“An Open Letter to Tim Cook on Why Apple Should Compromise With Antitrust Regulators” posted in Time Magazine:
Apple is no longer the plucky upstart it was when Steve Jobs returned two decades ago. The company has a market value bigger than the GDP of all but eight countries in the world. In the trailing four quarters, your firm enjoyed a tax rate of about 14%, which has attracted the attention of Senator Warren, among others, who believe it is too low. Apple has huge economic power, which it uses for competitive advantage. Some of the victims of that economic power are fighting back, not unreasonably, and Apple’s brand with policy makers has taken a beating. The company’s reaction? One of surprise and resentment, which is not working. The time has come to change Apple’s approach.
Every major tech company deploys AI and surveillance in ways that are inscrutable and often harmful. Tech giants are so big that their decisions transform societies, too often for the worse. Apple is nowhere near the worst offender, but because it accounts for nearly half of the North American smartphone market, the scale of its issues is too big to ignore. Governments around the world feel political pressure to intervene to address Apple’s anticompetitive behavior.
Regulators in the U.S. and Europe are adapting antitrust laws created for an industrial economy. It is an imperfect situation, a blunt instrument where surgical precision would be better, but the alternative is to cede even more power to unelected monopolists. The big targets are Amazon, Google and Facebook, but regulating those companies will be complex and time consuming, as some of the worst harms are not covered by current statutes.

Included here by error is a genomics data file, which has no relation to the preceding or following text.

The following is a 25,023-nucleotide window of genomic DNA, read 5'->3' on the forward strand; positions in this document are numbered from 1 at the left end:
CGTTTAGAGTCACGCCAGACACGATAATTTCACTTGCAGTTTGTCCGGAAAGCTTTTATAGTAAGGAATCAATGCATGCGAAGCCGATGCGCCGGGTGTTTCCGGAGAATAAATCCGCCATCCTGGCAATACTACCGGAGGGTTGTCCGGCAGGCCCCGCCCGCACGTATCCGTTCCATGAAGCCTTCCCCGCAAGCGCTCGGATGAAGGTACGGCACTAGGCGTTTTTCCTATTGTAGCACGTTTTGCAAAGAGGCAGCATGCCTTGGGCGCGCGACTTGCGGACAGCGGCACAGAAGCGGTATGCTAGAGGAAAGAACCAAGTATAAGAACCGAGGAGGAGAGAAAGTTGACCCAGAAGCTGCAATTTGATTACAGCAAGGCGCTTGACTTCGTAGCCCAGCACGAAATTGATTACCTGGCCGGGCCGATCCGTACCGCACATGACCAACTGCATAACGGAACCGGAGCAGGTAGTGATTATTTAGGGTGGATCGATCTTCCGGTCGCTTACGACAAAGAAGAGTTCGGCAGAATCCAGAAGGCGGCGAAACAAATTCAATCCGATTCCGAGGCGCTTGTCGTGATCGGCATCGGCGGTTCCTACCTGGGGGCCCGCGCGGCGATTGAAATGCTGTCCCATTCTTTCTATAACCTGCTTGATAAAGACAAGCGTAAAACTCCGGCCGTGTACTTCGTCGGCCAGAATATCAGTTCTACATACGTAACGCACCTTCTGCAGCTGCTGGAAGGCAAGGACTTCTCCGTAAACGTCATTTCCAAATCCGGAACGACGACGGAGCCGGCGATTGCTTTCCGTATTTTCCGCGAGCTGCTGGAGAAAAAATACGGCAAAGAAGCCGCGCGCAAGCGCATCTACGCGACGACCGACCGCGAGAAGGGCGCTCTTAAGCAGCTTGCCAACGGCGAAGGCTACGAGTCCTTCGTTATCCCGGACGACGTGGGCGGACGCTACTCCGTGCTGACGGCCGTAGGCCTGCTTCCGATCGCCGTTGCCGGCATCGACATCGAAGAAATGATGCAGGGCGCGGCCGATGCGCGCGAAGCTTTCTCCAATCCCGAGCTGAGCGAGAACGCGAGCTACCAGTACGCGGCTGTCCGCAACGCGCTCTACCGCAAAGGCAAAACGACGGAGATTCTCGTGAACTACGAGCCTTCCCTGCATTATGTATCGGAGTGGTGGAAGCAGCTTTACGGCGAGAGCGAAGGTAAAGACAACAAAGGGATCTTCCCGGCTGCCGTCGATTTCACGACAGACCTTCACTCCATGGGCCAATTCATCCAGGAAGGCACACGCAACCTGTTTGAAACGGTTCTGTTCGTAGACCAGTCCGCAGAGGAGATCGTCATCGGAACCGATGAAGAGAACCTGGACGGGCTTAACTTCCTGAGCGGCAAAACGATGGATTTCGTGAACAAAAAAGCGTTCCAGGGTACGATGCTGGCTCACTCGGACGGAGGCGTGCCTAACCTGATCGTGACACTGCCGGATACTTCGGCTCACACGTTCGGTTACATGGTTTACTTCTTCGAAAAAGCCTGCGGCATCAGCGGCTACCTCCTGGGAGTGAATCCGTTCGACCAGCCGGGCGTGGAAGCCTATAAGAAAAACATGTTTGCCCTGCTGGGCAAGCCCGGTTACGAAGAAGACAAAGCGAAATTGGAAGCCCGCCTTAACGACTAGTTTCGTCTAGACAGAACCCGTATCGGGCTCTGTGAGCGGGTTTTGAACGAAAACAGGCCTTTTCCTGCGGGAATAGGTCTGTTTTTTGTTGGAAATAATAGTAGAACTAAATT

Regulators may seek easier targets to get an early win and Apple is positioned to be that target. Its anticompetitive behavior has drawn public attention out of proportion with the damage it causes.
From a regulatory perspective, fixing Apple is relatively simple. Doing so will strengthen regulators’ hand for the bigger fight against internet platforms by sending the message that collateral damage is an acceptable cost in pursuit of reform…
At this point, antitrust intervention in Europe, the U.S., or both is almost certain. By refusing to engage with the legitimate concerns of policymakers, Apple is risking its core security and privacy brand to protect business practices that are not essential to its future…
Please stop viewing antitrust as a penalty for success. Antitrust intervention is the prize for winning in business by an overwhelming margin. It only happens when the status quo has become politically unsustainable. Think of it as the gold medal, the signal to begin a new game. Congratulations, Apple won!
My take: I suspect Cook’s long-term plan is not that different from McNamee’s. No reason, however, for Apple to play its cards before it has to.